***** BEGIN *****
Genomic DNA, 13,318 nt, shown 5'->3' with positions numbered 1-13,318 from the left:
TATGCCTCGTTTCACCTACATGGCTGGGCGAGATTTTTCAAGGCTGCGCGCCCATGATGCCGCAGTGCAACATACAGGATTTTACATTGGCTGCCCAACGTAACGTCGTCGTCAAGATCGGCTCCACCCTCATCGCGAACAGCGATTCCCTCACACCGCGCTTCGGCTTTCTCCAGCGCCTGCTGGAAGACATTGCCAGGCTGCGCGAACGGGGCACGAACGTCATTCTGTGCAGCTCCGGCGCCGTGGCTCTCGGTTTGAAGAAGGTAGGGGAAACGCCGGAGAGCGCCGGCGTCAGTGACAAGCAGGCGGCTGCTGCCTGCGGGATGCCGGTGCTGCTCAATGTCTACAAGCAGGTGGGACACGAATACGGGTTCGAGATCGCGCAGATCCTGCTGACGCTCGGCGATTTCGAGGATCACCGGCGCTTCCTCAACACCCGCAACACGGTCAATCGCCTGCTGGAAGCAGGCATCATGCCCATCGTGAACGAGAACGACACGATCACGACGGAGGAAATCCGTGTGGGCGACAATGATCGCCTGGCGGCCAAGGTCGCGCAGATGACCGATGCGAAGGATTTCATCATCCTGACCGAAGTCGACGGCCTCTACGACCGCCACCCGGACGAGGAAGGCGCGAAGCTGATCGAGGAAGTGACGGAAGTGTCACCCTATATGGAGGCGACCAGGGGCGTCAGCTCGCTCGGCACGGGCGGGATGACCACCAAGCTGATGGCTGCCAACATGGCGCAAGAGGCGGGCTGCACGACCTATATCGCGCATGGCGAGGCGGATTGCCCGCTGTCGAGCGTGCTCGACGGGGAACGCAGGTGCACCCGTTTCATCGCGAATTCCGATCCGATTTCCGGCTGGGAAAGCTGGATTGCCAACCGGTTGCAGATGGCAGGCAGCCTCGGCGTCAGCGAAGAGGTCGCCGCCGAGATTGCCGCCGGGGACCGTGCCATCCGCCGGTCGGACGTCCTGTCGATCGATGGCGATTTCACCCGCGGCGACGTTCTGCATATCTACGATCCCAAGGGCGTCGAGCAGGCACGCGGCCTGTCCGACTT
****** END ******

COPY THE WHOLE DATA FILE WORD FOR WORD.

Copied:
Genomic DNA, 13,318 nt, shown 5'->3' with positions numbered 1-13,318 from the left:
TATGCCTCGTTTCACCTACATGGCTGGGCGAGATTTTTCAAGGCTGCGCGCCCATGATGCCGCAGTGCAACATACAGGATTTTACATTGGCTGCCCAACGTAACGTCGTCGTCAAGATCGGCTCCACCCTCATCGCGAACAGCGATTCCCTCACACCGCGCTTCGGCTTTCTCCAGCGCCTGCTGGAAGACATTGCCAGGCTGCGCGAACGGGGCACGAACGTCATTCTGTGCAGCTCCGGCGCCGTGGCTCTCGGTTTGAAGAAGGTAGGGGAAACGCCGGAGAGCGCCGGCGTCAGTGACAAGCAGGCGGCTGCTGCCTGCGGGATGCCGGTGCTGCTCAATGTCTACAAGCAGGTGGGACACGAATACGGGTTCGAGATCGCGCAGATCCTGCTGACGCTCGGCGATTTCGAGGATCACCGGCGCTTCCTCAACACCCGCAACACGGTCAATCGCCTGCTGGAAGCAGGCATCATGCCCATCGTGAACGAGAACGACACGATCACGACGGAGGAAATCCGTGTGGGCGACAATGATCGCCTGGCGGCCAAGGTCGCGCAGATGACCGATGCGAAGGATTTCATCATCCTGACCGAAGTCGACGGCCTCTACGACCGCCACCCGGACGAGGAAGGCGCGAAGCTGATCGAGGAAGTGACGGAAGTGTCACCCTATATGGAGGCGACCAGGGGCGTCAGCTCGCTCGGCACGGGCGGGATGACCACCAAGCTGATGGCTGCCAACATGGCGCAAGAGGCGGGCTGCACGACCTATATCGCGCATGGCGAGGCGGATTGCCCGCTGTCGAGCGTGCTCGACGGGGAACGCAGGTGCACCCGTTTCATCGCGAATTCCGATCCGATTTCCGGCTGGGAAAGCTGGATTGCCAACCGGTTGCAGATGGCAGGCAGCCTCGGCGTCAGCGAAGAGGTCGCCGCCGAGATTGCCGCCGGGGACCGTGCCATCCGCCGGTCGGACGTCCTGTCGATCGATGGCGATTTCACCCGCGGCGACGTTCTGCATATCTACGATCCCAAGGGCGTCGAGCAGGCACGCGGCCTGTCCGACTT